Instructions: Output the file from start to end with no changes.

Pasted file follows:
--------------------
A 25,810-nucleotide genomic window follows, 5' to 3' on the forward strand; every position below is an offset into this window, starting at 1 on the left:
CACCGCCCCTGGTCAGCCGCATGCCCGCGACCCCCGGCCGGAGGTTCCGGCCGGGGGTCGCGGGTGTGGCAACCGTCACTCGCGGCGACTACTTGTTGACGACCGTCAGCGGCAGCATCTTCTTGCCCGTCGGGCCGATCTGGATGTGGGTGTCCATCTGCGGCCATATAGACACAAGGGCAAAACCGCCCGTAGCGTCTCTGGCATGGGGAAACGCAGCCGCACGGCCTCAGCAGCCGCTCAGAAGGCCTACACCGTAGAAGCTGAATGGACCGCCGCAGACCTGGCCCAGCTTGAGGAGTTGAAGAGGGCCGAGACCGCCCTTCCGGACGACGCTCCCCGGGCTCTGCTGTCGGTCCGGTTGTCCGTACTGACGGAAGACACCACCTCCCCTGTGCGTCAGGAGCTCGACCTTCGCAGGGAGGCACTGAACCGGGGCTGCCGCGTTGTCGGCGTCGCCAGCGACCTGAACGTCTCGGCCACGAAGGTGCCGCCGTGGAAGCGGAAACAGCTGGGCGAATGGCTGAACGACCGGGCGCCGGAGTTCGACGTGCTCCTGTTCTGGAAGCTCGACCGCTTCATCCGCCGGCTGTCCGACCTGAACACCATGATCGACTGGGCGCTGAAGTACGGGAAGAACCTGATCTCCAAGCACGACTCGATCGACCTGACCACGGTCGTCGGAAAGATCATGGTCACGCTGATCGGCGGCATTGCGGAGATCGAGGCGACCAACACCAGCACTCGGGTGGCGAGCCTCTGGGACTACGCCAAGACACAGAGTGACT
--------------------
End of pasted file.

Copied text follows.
A 25,810-nucleotide genomic window follows, 5' to 3' on the forward strand; every position below is an offset into this window, starting at 1 on the left:
CACCGCCCCTGGTCAGCCGCATGCCCGCGACCCCCGGCCGGAGGTTCCGGCCGGGGGTCGCGGGTGTGGCAACCGTCACTCGCGGCGACTACTTGTTGACGACCGTCAGCGGCAGCATCTTCTTGCCCGTCGGGCCGATCTGGATGTGGGTGTCCATCTGCGGCCATATAGACACAAGGGCAAAACCGCCCGTAGCGTCTCTGGCATGGGGAAACGCAGCCGCACGGCCTCAGCAGCCGCTCAGAAGGCCTACACCGTAGAAGCTGAATGGACCGCCGCAGACCTGGCCCAGCTTGAGGAGTTGAAGAGGGCCGAGACCGCCCTTCCGGACGACGCTCCCCGGGCTCTGCTGTCGGTCCGGTTGTCCGTACTGACGGAAGACACCACCTCCCCTGTGCGTCAGGAGCTCGACCTTCGCAGGGAGGCACTGAACCGGGGCTGCCGCGTTGTCGGCGTCGCCAGCGACCTGAACGTCTCGGCCACGAAGGTGCCGCCGTGGAAGCGGAAACAGCTGGGCGAATGGCTGAACGACCGGGCGCCGGAGTTCGACGTGCTCCTGTTCTGGAAGCTCGACCGCTTCATCCGCCGGCTGTCCGACCTGAACACCATGATCGACTGGGCGCTGAAGTACGGGAAGAACCTGATCTCCAAGCACGACTCGATCGACCTGACCACGGTCGTCGGAAAGATCATGGTCACGCTGATCGGCGGCATTGCGGAGATCGAGGCGACCAACACCAGCACTCGGGTGGCGAGCCTCTGGGACTACGCCAAGACACAGAGTGACT